- With large scale expansion of chirr (Pine) forests in many areas of the Himalayas the frequency and intensity of forest fires has increased.
Preparedness and Mitigation Measures
- Forest fires are usually seasonal. They usually start in the dry season and can be prevented by adequate precautions.
- During the British period, fire was prevented in the summer through removal of forest litter all along the forest boundary. This was called “Forest Fire Line” This line used to prevent fire breaking into the forest from one compartment to another. The collected litter was burnt in isolation. Generally, the fire spreads only if there is continuous supply of fuel (Dry vegetation) along its path. The best way to control a forest fire is therefore, to prevent it from spreading, which can be done by creating firebreaks in the shape of small clearings of ditches in the forests.
The followings are the important precautions against fire:
- To keep the source of fire or source of ignition separated from combustible and inflammable material.
- To keep the source of fire under watch and control.
- Not allow combustible or inflammable material to pile up unnecessarily and to stock the same as per procedure recommended for safe storage of such combustible or inflammable material.
- To adopt safe practices in areas near forests viz. factories, coalmines, oil stores, chemical plants and even in household kitchens.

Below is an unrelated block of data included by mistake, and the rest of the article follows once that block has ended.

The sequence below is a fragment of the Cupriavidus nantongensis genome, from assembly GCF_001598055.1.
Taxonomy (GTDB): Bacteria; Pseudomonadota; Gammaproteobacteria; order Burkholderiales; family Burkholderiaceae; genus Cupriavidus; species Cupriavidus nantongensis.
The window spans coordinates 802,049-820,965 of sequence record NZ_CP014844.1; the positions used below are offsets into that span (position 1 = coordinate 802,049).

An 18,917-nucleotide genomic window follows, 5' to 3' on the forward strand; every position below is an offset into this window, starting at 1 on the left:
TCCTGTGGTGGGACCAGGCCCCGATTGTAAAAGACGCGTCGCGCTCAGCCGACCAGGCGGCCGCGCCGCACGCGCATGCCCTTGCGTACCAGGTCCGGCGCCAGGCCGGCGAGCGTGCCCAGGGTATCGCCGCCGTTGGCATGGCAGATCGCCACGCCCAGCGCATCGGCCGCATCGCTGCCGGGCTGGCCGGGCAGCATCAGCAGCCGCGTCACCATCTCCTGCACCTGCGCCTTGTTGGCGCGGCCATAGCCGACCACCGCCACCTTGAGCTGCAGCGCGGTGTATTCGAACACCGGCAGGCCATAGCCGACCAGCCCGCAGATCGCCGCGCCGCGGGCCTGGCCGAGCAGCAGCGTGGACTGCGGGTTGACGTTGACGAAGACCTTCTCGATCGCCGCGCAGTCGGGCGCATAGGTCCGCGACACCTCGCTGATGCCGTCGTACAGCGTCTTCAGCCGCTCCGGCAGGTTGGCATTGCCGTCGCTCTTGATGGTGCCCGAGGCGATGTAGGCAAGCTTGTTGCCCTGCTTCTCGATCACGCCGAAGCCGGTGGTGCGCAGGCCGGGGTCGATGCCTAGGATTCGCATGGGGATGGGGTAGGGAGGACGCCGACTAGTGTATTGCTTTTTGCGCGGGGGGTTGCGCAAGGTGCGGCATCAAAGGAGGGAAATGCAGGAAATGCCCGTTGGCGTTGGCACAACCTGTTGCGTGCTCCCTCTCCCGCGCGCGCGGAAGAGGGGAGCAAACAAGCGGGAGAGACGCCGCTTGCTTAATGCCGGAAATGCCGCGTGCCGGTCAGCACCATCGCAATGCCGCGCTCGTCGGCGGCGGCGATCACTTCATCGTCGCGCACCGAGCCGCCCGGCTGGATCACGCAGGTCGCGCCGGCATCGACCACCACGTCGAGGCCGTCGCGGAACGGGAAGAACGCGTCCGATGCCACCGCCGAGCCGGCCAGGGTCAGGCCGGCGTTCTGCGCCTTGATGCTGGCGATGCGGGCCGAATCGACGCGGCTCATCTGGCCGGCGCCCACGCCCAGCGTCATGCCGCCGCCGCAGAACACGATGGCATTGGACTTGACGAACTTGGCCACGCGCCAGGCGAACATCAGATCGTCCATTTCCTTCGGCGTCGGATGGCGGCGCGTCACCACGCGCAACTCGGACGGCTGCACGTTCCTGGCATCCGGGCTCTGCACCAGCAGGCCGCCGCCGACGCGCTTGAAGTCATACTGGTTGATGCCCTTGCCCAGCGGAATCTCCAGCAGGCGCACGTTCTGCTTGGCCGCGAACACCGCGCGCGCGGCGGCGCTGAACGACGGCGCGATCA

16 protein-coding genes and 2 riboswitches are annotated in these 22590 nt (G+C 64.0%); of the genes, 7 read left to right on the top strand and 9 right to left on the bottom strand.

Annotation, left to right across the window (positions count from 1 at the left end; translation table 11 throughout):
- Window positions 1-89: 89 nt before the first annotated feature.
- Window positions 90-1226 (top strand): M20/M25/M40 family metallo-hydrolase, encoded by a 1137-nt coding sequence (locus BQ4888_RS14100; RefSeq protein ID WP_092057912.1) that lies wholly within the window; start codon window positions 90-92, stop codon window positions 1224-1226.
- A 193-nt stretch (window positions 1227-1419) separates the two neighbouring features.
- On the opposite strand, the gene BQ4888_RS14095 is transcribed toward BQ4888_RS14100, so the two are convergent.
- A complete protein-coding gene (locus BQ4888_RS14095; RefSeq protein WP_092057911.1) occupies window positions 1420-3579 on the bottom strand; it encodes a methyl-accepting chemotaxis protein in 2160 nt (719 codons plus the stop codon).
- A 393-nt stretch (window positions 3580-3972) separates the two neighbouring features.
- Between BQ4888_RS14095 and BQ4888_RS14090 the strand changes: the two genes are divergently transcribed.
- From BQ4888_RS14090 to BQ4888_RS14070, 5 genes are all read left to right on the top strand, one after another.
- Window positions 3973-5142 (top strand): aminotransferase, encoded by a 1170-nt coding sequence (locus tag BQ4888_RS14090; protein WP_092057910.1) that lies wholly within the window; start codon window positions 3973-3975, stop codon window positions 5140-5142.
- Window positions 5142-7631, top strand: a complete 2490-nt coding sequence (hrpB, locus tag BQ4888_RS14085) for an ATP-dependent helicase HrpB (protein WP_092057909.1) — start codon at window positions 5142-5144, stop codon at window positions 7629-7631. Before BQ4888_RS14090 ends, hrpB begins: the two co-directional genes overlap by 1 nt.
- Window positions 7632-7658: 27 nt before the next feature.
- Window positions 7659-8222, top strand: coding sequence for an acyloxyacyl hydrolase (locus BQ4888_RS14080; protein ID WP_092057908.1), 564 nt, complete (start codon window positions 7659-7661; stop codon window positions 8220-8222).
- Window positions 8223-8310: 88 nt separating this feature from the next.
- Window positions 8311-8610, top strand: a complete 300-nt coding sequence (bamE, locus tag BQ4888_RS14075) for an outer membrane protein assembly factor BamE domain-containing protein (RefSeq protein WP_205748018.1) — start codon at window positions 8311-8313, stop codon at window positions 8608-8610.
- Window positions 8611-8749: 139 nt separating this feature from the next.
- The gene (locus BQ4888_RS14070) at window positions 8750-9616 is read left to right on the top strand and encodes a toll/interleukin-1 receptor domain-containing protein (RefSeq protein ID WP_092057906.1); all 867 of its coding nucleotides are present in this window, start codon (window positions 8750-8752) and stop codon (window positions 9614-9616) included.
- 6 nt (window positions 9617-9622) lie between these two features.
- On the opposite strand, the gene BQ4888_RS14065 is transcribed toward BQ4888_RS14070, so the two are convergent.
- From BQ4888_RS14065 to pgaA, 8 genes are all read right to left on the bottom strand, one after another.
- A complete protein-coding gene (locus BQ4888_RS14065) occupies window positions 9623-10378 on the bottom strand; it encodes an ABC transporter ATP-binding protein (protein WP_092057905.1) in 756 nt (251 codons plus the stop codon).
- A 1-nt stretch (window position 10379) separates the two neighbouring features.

- To incorporate fire reducing and fire fighting techniques and equipment
The Indian Air Force recently deployed two Mi-17V5 helicopters equipped with Bambi Bucket to control the forest fires. The forest fires have been raging in the hills of south Mizoram. The Lunglei and Aizwal of Mizoram where the forest fires are currently raging is the most fire-prone zone in
Most Fire Prone Zones
India according to the Forest Fire Disaster Management report, 2014. So far, Lunglei has recorded 13,453 forest fires between 2003 and 2016.
Forest Fires in Mizoram
The fire season of the state is between February and May. The maximum incidents of fires reported in the months of April and May
• Slash and burn or shifting cultivation, burning farm residues, collection of non-timber forest produces and clearance of land for other purposes. In 2021, so far, the VIIRS (Visible Infrared Imaging Radiometer Suite) has reported 1,604 fire alerts.
Forest Fire Disaster Management Report, 2014
- It was prepared by the National Institute of Disaster Management, New Delhi
Strengthening Forest Fire Management in India Report
- It was jointly prepared by Ministry of Environment, Forest and Climate Change and World Bank.
- A least 60% of Indian districts are affected by forest fires.
- The states in the North East account for the greatest share of fire detections.
- The Central India is the largest area affected by forest fires.
Forest Survey of India, 2019
The Survey divided the forest fire prone into following zones:
- Extremely fire-prone areas accounted to 3.89% of total forest cover
- Very highly fire-prone areas accounted to 6.01%
- Highly fire prone areas: 11.50%
- Together these three categories add up to 21.4% of forest cover.